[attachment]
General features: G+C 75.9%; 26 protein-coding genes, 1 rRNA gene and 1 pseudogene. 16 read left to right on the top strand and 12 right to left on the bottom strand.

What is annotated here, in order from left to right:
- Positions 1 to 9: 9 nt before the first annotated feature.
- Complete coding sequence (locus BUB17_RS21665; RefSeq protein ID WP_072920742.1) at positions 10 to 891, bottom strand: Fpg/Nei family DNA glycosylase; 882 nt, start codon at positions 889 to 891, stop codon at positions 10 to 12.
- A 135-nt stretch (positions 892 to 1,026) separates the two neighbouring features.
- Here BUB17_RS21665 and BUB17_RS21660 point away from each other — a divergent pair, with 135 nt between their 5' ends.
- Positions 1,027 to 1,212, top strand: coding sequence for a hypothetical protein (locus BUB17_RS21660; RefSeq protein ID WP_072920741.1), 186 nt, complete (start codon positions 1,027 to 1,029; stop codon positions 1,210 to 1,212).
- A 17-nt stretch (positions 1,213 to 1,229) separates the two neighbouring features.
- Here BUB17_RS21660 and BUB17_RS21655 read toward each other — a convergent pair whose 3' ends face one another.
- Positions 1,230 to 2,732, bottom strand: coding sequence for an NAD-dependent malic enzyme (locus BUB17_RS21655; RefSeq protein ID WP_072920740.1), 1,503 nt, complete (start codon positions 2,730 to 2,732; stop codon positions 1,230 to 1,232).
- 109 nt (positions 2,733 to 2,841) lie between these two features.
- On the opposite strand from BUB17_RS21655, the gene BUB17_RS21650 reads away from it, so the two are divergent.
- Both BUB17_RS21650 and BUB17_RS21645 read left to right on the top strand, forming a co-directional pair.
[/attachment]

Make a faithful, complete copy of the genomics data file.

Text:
General features: G+C 75.9%; 26 protein-coding genes, 1 rRNA gene and 1 pseudogene. 16 read left to right on the top strand and 12 right to left on the bottom strand.

What is annotated here, in order from left to right:
- Positions 1 to 9: 9 nt before the first annotated feature.
- Complete coding sequence (locus BUB17_RS21665; RefSeq protein ID WP_072920742.1) at positions 10 to 891, bottom strand: Fpg/Nei family DNA glycosylase; 882 nt, start codon at positions 889 to 891, stop codon at positions 10 to 12.
- A 135-nt stretch (positions 892 to 1,026) separates the two neighbouring features.
- Here BUB17_RS21665 and BUB17_RS21660 point away from each other — a divergent pair, with 135 nt between their 5' ends.
- Positions 1,027 to 1,212, top strand: coding sequence for a hypothetical protein (locus BUB17_RS21660; RefSeq protein ID WP_072920741.1), 186 nt, complete (start codon positions 1,027 to 1,029; stop codon positions 1,210 to 1,212).
- A 17-nt stretch (positions 1,213 to 1,229) separates the two neighbouring features.
- Here BUB17_RS21660 and BUB17_RS21655 read toward each other — a convergent pair whose 3' ends face one another.
- Positions 1,230 to 2,732, bottom strand: coding sequence for an NAD-dependent malic enzyme (locus BUB17_RS21655; RefSeq protein ID WP_072920740.1), 1,503 nt, complete (start codon positions 2,730 to 2,732; stop codon positions 1,230 to 1,232).
- 109 nt (positions 2,733 to 2,841) lie between these two features.
- On the opposite strand from BUB17_RS21655, the gene BUB17_RS21650 reads away from it, so the two are divergent.
- Both BUB17_RS21650 and BUB17_RS21645 read left to right on the top strand, forming a co-directional pair.